• I’m taking a very US-centric approach to this, but what happens when we start having countries with a weaker currency participating in this?
  • Not all news orgs are created equal! Different news orgs will have different political biases and editorial standards; CutTheCrap would need to set standards for who can monetize. Once it becomes decentralized and protocol-based, this could become simpler, since each instance of CutTheCrap can set their own standards, and as a subscriber you can pick a CutTheCrap service that best aligns with you.

There are also other places on the web that are becoming very saturated with advertising; in particular, social networks and video streaming services. I’m less worried about these. First off, a lot of these services already offer ways to pay to get rid of ads (Hulu, YouTube and HBO, for instance, all have versions that you can pay to eliminate ads for). Also, because the social networks exert a lot more control over how ads are presented, the ads themselves are a good deal more palatable. There’s still plenty of cause for concern (Facebook is, after all, invasive in how deeply they target people for ads), but it feels like a different category of problem.

This is about more than just some nerd who has a personal vendetta against annoying ads. CutTheCrap is a vision of a possible better future for the web. The stakes are high.

News organizations can’t offer quality journalism to their readers when they are beholden to advertisers or ad networks writing big checks and calling the shots; they need to be beholden to readers who are financially propping them up.

I want this reader support to create newsrooms with deeper pockets so they can go after bigger and more important stories. I want to see new news publishers feel empowered to set up shop and try new things knowing there’s a stream of money that can be tapped into, and I want those new news organizations to push existing news organizations to be better (looking at the New York Times).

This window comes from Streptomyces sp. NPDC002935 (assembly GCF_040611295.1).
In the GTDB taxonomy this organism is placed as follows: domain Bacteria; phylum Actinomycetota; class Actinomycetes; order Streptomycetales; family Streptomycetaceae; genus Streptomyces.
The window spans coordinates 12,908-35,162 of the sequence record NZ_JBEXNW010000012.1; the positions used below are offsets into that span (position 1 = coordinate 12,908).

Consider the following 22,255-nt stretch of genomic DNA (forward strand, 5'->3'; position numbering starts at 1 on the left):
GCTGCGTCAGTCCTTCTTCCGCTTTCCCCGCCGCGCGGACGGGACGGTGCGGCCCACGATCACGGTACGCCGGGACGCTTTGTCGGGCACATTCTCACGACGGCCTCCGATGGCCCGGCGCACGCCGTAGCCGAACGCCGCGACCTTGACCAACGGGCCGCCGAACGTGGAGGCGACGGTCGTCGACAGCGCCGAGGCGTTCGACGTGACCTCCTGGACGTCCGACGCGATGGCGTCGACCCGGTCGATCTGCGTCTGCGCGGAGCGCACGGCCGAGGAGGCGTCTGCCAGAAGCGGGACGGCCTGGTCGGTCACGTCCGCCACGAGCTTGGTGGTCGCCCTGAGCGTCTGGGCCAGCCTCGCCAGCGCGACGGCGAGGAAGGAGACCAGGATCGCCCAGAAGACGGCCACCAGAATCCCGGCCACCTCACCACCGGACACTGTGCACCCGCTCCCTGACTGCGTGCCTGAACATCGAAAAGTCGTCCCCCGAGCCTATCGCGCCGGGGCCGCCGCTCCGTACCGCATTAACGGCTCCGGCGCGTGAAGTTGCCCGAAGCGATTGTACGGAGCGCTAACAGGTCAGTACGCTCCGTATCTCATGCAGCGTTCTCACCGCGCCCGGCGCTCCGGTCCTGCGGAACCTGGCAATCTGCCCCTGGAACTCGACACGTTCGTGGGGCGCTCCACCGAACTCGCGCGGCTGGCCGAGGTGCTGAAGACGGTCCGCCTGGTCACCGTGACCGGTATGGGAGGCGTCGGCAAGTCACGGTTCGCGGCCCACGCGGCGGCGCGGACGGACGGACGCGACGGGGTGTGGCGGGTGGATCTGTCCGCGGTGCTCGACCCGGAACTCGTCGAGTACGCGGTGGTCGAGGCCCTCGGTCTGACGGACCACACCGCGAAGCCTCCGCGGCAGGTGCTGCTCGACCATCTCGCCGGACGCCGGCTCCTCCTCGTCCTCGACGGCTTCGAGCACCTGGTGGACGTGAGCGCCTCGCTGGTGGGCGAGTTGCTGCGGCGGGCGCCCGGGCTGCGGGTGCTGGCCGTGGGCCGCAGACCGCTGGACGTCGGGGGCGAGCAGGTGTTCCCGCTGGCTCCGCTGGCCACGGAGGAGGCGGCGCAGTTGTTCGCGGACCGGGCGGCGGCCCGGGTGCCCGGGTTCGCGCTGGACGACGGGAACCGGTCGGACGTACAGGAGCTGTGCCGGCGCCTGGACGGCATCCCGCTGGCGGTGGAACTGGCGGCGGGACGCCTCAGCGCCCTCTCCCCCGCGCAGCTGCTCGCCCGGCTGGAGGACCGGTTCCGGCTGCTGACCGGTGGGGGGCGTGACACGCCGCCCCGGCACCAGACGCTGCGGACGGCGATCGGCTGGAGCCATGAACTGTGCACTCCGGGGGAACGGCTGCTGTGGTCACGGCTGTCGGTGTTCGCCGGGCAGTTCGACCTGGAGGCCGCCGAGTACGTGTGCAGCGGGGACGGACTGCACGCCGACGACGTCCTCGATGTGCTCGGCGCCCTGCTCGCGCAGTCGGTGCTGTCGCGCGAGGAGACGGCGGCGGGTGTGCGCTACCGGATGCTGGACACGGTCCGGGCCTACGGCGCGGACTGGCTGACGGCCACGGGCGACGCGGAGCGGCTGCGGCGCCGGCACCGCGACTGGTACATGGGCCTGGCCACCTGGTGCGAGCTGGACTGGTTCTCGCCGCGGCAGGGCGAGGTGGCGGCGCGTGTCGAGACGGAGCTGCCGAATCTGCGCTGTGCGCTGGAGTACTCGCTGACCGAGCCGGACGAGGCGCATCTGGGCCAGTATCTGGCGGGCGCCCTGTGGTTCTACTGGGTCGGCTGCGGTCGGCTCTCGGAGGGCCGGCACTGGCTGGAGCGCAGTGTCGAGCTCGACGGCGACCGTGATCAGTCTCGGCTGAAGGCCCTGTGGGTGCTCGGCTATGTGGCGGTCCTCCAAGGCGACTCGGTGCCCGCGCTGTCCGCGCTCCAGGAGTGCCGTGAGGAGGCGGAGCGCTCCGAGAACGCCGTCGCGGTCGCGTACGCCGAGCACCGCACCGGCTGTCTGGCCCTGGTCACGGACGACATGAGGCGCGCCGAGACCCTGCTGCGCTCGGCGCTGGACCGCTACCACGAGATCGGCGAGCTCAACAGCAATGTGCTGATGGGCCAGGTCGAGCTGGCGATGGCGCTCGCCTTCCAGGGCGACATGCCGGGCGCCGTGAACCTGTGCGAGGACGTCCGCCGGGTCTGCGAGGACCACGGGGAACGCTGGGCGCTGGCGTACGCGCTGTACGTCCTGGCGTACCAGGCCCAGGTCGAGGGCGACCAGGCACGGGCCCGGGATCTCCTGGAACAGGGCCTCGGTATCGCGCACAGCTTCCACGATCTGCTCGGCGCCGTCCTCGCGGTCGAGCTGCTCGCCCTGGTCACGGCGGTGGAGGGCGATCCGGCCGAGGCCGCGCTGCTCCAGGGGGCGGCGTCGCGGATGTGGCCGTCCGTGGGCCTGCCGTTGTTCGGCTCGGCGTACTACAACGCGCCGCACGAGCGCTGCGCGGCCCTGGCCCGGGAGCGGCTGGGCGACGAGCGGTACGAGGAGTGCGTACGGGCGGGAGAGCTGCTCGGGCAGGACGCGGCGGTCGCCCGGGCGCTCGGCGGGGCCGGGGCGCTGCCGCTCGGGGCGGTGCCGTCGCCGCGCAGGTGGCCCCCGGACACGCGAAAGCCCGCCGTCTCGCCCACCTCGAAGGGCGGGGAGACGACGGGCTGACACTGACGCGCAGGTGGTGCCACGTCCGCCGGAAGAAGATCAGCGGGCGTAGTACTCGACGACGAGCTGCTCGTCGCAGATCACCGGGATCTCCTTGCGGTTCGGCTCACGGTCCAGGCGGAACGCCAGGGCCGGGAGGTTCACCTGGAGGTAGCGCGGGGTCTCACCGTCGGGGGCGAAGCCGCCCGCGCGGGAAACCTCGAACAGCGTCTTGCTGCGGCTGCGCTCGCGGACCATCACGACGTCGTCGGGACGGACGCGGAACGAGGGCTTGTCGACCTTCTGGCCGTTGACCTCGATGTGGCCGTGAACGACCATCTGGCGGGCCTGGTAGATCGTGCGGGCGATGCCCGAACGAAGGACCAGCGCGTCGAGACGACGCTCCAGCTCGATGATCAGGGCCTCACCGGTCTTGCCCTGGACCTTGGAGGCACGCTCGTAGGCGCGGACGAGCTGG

People who read the news need and deserve news that they can trust and afford to financially support. Getting someone to spend $10–30 a month on a subscription to a single news site is a tough sell, but I think we could convince a lot of people to kick in $15 a month to know they can lose ads and not feel any guilt about it.

More fundamentally, CutTheCrap expresses a vision of shifting power. Being ad-driven leads directly to being dependent on massive scale, and that leads to consolidation of publishers, and it leads to newsrooms cutting jobs and running too lean to do their jobs right. CutTheCrap creates an environment where publishers are beholden directly to their readers, the only people publishers should be beholden to.

In the absence of that, I run an ad blocker, and I spend a considerable amount of money giving my patronage to a number of different sites. I try to favor giving money to smaller and more niche ones (the New York Times will survive without my money). It’s not perfect; ideally I’d like every article I read to kick money to the publisher if they need the money, but it’s the best balance between protecting myself from a barrage of ads (and often shady tracking code) and ensuring that I’m supporting the open web.